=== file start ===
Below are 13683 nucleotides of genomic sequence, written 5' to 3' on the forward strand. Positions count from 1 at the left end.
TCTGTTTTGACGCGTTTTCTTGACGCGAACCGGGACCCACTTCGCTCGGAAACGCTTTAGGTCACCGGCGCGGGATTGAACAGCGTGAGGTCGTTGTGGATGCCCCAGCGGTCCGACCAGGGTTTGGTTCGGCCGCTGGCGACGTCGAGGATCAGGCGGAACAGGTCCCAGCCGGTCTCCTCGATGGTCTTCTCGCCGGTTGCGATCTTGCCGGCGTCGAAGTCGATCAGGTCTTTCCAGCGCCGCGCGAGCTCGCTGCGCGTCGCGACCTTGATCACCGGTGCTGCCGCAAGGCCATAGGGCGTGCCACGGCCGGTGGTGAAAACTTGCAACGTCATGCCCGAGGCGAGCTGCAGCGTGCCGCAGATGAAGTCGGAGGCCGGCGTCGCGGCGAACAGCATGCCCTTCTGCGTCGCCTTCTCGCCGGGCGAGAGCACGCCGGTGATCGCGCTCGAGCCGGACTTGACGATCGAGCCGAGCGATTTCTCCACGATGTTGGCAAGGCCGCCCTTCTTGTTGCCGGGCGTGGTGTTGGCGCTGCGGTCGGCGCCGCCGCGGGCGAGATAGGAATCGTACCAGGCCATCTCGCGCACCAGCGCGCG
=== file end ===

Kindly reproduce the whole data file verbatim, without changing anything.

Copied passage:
Below are 13683 nucleotides of genomic sequence, written 5' to 3' on the forward strand. Positions count from 1 at the left end.
TCTGTTTTGACGCGTTTTCTTGACGCGAACCGGGACCCACTTCGCTCGGAAACGCTTTAGGTCACCGGCGCGGGATTGAACAGCGTGAGGTCGTTGTGGATGCCCCAGCGGTCCGACCAGGGTTTGGTTCGGCCGCTGGCGACGTCGAGGATCAGGCGGAACAGGTCCCAGCCGGTCTCCTCGATGGTCTTCTCGCCGGTTGCGATCTTGCCGGCGTCGAAGTCGATCAGGTCTTTCCAGCGCCGCGCGAGCTCGCTGCGCGTCGCGACCTTGATCACCGGTGCTGCCGCAAGGCCATAGGGCGTGCCACGGCCGGTGGTGAAAACTTGCAACGTCATGCCCGAGGCGAGCTGCAGCGTGCCGCAGATGAAGTCGGAGGCCGGCGTCGCGGCGAACAGCATGCCCTTCTGCGTCGCCTTCTCGCCGGGCGAGAGCACGCCGGTGATCGCGCTCGAGCCGGACTTGACGATCGAGCCGAGCGATTTCTCCACGATGTTGGCAAGGCCGCCCTTCTTGTTGCCGGGCGTGGTGTTGGCGCTGCGGTCGGCGCCGCCGCGGGCGAGATAGGAATCGTACCAGGCCATCTCGCGCACCAGCGCGCG